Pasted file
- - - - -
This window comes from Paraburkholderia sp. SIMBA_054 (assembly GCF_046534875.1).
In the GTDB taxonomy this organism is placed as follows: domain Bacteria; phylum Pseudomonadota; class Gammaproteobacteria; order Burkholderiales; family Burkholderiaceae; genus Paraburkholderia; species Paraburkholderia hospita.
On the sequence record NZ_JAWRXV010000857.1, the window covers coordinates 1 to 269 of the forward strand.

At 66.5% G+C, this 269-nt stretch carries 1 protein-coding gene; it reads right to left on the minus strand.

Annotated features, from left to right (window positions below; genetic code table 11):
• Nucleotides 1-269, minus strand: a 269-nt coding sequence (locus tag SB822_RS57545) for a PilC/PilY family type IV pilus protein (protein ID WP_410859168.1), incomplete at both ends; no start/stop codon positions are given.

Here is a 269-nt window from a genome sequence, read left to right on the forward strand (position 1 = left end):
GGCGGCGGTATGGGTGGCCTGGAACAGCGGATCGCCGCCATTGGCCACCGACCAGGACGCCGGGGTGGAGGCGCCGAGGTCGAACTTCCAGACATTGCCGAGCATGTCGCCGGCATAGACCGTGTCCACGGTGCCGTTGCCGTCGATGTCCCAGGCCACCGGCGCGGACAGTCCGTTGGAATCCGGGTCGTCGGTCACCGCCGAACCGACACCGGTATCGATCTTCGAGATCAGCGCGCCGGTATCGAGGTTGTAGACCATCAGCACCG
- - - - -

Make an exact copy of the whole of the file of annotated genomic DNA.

This window comes from Paraburkholderia sp. SIMBA_054 (assembly GCF_046534875.1).
In the GTDB taxonomy this organism is placed as follows: domain Bacteria; phylum Pseudomonadota; class Gammaproteobacteria; order Burkholderiales; family Burkholderiaceae; genus Paraburkholderia; species Paraburkholderia hospita.
On the sequence record NZ_JAWRXV010000857.1, the window covers coordinates 1 to 269 of the forward strand.

At 66.5% G+C, this 269-nt stretch carries 1 protein-coding gene; it reads right to left on the minus strand.

Annotated features, from left to right (window positions below; genetic code table 11):
• Nucleotides 1-269, minus strand: a 269-nt coding sequence (locus tag SB822_RS57545) for a PilC/PilY family type IV pilus protein (protein ID WP_410859168.1), incomplete at both ends; no start/stop codon positions are given.

Here is a 269-nt window from a genome sequence, read left to right on the forward strand (position 1 = left end):
GGCGGCGGTATGGGTGGCCTGGAACAGCGGATCGCCGCCATTGGCCACCGACCAGGACGCCGGGGTGGAGGCGCCGAGGTCGAACTTCCAGACATTGCCGAGCATGTCGCCGGCATAGACCGTGTCCACGGTGCCGTTGCCGTCGATGTCCCAGGCCACCGGCGCGGACAGTCCGTTGGAATCCGGGTCGTCGGTCACCGCCGAACCGACACCGGTATCGATCTTCGAGATCAGCGCGCCGGTATCGAGGTTGTAGACCATCAGCACCG